General Israel Putnam

 

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Israel PutnamPutnam, ISRAEL, military officer; born in Salem (the part now Danvers), Massachusetts, January 7, 1718; he settled in Pomfret, Connecticut, in 1739, where he acquired a good estate; raised a company, and served in the French and Indian War with so much efficiency that in 1757 he was promoted to the rank of major.

While Abercrombie was resting securely in his entrenchments at Lake George after his repulse at Ticonderoga, two or three of his convoys had been cut off by French scouting-parties, and he sent out Majors Rogers and Putnam to intercept them. Apprised of this movement, Montcalm sent Molang, an active partisan, to waylay the English detachment. While marching through the forest (August, 1758), in three divisions, within a mile of Fort Anne, the left, led by Putnam, fell into an ambuscade of Indians, who attacked the English furiously, uttering horrid yells. Putnam and his men fought bravely. His pistol at length missed fire with the muzzle at the breast of a powerful Indian, who, with a loud war-whoop, sprang forward and captured the brave leader. Binding Putnam to a tree (where his garments were riddled by bullets), the chief fought on. The Indians were defeated, when his captor unbound Putnam and took him deeper into the forest to torture him. He was stripped naked and bound to a sapling with green withes. Dry wood was piled high around him and lighted, while the Indians chanted the death-song. The flames were kindling fiercely, when a sudden thunder-shower burst over the forest and nearly extinguished them. But they were renewed with greater intensity, and Putnam lost all hope, when a French officer dashed through the crowd of yelling natives, scattered the burning limbs, and cut the cords that bound the victim. It was Molang, the leader of the French and Indians, who had heard of the dreadful proceedings. Putnam was delivered to Montcalm at Ticonderoga, treated kindly, and sent a prisoner to Montreal. He was afterwards exchanged for a prisoner captured by Bradstreet at Fort Frontenac, and was lieutenant-colonel at the capture of Montreal in 1760, and at the capture of Havana in 1762. He was a colonel in Bradstreet's Western expedition in 1764. After the war he settled on a farm in Brooklyn township, Connecticut, where he also kept a tavern.

Rescuing Putnam from the Indians

Rescuing Putnam from the Indians

General Putnam in the Revolutionary War

On the morning after the affairs at Lexington and Concord (April 20, 1775) Putnam was in his field, with tow blouse and leather apron, assisting hired men in building a stone wall on his farm. A horseman at full speed acquainted him with the stirring news. He instantly set out to arouse the militia of the nearest town, Israel Putnam Signand was chosen their leader when they were gathered. In his rough guise he set out for Cambridge, and reached it at sunrise, having ridden the same horse 100 miles in eighteen hours. He was appointed a provincial major-general; was active in the battle of Bunker Hill; and was appointed one of the first major-generals of the Continental army. From that time his services were given to his country without cessation in the Hudson Highlands and in western Connecticut. Paralysis of one side of his body in 1779 affected his physical condition, but did not impair his mind, and he lived in retirement until his death, May 19, 1790. The sign on Putnam's tavern bore a full-length portrait of General Wolfe. In the following letter, written at the close of the Revolutionary War, he alludes to his having been an innkeeper:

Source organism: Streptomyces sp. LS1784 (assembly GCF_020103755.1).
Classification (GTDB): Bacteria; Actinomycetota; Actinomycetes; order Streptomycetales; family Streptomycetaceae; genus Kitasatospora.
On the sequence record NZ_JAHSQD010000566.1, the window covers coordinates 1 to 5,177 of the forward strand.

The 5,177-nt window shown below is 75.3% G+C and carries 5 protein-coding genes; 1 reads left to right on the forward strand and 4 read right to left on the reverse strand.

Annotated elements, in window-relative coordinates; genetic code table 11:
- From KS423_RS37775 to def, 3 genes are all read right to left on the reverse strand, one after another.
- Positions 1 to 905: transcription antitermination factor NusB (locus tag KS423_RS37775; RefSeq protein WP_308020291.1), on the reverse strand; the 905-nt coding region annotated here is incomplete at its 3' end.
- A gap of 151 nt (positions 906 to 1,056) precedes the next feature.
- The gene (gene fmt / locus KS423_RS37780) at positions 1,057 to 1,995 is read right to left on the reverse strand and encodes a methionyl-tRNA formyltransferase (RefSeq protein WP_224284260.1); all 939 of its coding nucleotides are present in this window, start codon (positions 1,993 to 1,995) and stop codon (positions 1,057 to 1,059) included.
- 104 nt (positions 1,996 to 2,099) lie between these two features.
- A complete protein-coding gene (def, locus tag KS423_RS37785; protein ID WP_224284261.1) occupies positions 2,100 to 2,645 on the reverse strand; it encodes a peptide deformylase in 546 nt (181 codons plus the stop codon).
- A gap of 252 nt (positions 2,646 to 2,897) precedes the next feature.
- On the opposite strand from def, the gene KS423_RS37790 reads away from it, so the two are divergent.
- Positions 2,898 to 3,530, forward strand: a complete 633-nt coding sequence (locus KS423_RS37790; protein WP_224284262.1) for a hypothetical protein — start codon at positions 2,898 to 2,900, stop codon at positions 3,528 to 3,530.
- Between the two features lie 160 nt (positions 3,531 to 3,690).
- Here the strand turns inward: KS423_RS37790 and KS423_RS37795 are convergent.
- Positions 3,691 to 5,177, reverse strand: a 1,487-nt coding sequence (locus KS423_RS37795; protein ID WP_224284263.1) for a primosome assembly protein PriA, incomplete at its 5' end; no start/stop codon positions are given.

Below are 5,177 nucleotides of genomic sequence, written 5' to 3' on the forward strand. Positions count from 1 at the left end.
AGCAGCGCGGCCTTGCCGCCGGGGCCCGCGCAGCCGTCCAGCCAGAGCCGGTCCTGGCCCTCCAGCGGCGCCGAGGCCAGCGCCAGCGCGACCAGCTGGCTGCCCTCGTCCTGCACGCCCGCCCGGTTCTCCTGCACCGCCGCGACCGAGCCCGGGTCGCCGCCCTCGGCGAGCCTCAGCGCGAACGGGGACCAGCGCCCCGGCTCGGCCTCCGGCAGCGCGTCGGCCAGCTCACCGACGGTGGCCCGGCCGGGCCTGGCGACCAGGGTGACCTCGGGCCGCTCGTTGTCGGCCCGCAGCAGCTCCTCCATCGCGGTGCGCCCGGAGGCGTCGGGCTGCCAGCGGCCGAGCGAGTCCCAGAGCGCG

"BROOKLYN, Feb. 18, 1782.

"GENTLEMEN, Being an Enemy to Idleness, Dissipation, and Intemperance, I would object against any measure that may be conducive thereto; and as the multiplying of public-houses where the public good does not require it has a direct tendency to ruin the morals of the youth, and promote idleness and intemperance among all ranks of people, especially as the grand object of those candidates for license is money, and where that is the case, men are not apt to be overtender of people's morals or purses. The authority of this town, I think, have run into a great error in approbating an additional number of public houses, especially in this parish. They have approbated two houses in the centre, where there never was custom (I mean traveling custom) enough for one. The other custom (or domestic), I have been informed, has of late years increased, and the licensing of another house, I fear, would increase it more. As I kept a public house here myself a number of years before the war, I had an opportunity of knowing, and certainly do know, that the traveling custom is too trifling for a man to lay himself out so as to keep such a house as travelers have a right to expect; therefore I hope your honors will consult the good of this parish, so as only to license one of the two houses. I shall not undertake to say which ought to be licensed your honors will act according to your best information.

"I am, with esteem, your honors' humble servant, ISRAEL PUTNAM.

"To the Honorable County Court, to be held at Windham on the 19th inst."

 

 

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